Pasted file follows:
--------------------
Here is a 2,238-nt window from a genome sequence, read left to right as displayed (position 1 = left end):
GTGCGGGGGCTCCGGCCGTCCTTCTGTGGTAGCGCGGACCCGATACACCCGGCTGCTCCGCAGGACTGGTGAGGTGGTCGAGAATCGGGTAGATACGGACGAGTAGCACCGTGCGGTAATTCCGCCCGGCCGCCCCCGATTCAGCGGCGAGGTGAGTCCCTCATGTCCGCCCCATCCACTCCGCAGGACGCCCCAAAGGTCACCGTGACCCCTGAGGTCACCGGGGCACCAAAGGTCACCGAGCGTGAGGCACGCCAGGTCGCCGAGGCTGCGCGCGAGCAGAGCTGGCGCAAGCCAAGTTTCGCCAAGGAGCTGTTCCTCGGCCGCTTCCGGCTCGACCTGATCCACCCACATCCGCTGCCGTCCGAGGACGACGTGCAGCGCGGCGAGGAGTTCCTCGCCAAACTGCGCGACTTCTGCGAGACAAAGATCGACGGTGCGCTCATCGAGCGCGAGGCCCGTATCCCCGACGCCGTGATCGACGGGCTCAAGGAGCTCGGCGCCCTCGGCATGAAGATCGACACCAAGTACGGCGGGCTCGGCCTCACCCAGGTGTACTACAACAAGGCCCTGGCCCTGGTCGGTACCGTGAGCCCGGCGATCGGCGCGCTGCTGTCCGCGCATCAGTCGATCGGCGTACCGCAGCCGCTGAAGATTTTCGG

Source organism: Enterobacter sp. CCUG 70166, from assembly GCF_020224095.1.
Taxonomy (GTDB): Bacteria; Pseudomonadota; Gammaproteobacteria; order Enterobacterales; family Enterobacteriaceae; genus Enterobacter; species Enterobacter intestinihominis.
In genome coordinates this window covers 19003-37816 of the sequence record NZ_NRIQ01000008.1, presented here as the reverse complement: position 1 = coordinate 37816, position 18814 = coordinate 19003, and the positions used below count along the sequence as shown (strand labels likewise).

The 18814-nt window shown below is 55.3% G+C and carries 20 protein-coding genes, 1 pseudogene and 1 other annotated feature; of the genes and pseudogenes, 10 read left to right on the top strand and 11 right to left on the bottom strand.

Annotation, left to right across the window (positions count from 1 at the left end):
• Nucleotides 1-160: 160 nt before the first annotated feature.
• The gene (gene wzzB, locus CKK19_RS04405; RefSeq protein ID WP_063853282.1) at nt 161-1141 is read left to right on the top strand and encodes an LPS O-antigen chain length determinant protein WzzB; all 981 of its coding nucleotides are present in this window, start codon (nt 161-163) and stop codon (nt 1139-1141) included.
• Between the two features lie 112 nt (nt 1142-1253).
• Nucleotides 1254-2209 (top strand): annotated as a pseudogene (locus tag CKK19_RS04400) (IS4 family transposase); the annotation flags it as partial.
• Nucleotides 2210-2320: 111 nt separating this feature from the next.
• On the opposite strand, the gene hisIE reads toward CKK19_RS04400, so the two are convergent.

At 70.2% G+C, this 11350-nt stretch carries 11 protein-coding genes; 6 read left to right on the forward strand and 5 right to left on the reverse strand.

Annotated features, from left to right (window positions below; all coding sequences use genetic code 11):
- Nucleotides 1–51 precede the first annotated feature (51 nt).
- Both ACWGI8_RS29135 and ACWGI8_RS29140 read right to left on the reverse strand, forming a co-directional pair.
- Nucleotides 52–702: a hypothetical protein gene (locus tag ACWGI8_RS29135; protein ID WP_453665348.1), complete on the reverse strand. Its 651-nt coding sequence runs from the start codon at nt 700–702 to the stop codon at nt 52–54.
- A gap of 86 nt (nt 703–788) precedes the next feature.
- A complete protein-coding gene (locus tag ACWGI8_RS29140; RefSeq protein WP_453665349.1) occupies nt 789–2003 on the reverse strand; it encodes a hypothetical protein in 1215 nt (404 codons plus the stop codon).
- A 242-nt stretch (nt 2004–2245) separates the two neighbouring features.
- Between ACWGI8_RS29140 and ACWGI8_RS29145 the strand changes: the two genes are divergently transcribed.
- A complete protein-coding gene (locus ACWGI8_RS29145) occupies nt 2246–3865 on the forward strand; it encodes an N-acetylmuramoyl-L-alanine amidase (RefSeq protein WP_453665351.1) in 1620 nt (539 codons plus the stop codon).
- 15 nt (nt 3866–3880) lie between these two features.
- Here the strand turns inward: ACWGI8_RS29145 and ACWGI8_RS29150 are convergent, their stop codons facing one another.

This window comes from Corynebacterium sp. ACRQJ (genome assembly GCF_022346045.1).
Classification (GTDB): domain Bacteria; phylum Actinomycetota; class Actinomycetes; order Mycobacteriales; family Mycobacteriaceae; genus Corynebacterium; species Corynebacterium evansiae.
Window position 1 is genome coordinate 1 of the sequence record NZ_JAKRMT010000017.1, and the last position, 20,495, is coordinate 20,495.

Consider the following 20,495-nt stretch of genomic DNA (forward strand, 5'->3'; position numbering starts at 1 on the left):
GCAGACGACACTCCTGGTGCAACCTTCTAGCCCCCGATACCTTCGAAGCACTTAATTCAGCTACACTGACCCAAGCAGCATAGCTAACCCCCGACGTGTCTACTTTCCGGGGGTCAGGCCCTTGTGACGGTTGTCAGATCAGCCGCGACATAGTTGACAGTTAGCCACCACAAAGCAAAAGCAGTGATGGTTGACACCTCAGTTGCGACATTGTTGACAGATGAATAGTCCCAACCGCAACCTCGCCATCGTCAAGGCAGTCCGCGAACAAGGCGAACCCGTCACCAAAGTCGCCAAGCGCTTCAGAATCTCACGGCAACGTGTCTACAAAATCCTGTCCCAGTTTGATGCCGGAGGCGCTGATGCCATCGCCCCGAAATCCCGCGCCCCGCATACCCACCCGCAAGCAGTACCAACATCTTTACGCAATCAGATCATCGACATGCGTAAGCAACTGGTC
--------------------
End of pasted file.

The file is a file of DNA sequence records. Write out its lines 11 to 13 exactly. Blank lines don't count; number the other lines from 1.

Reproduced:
• Nucleotides 1254-2209 (top strand): annotated as a pseudogene (locus tag CKK19_RS04400) (IS4 family transposase); the annotation flags it as partial.
• Nucleotides 2210-2320: 111 nt separating this feature from the next.
• On the opposite strand, the gene hisIE reads toward CKK19_RS04400, so the two are convergent.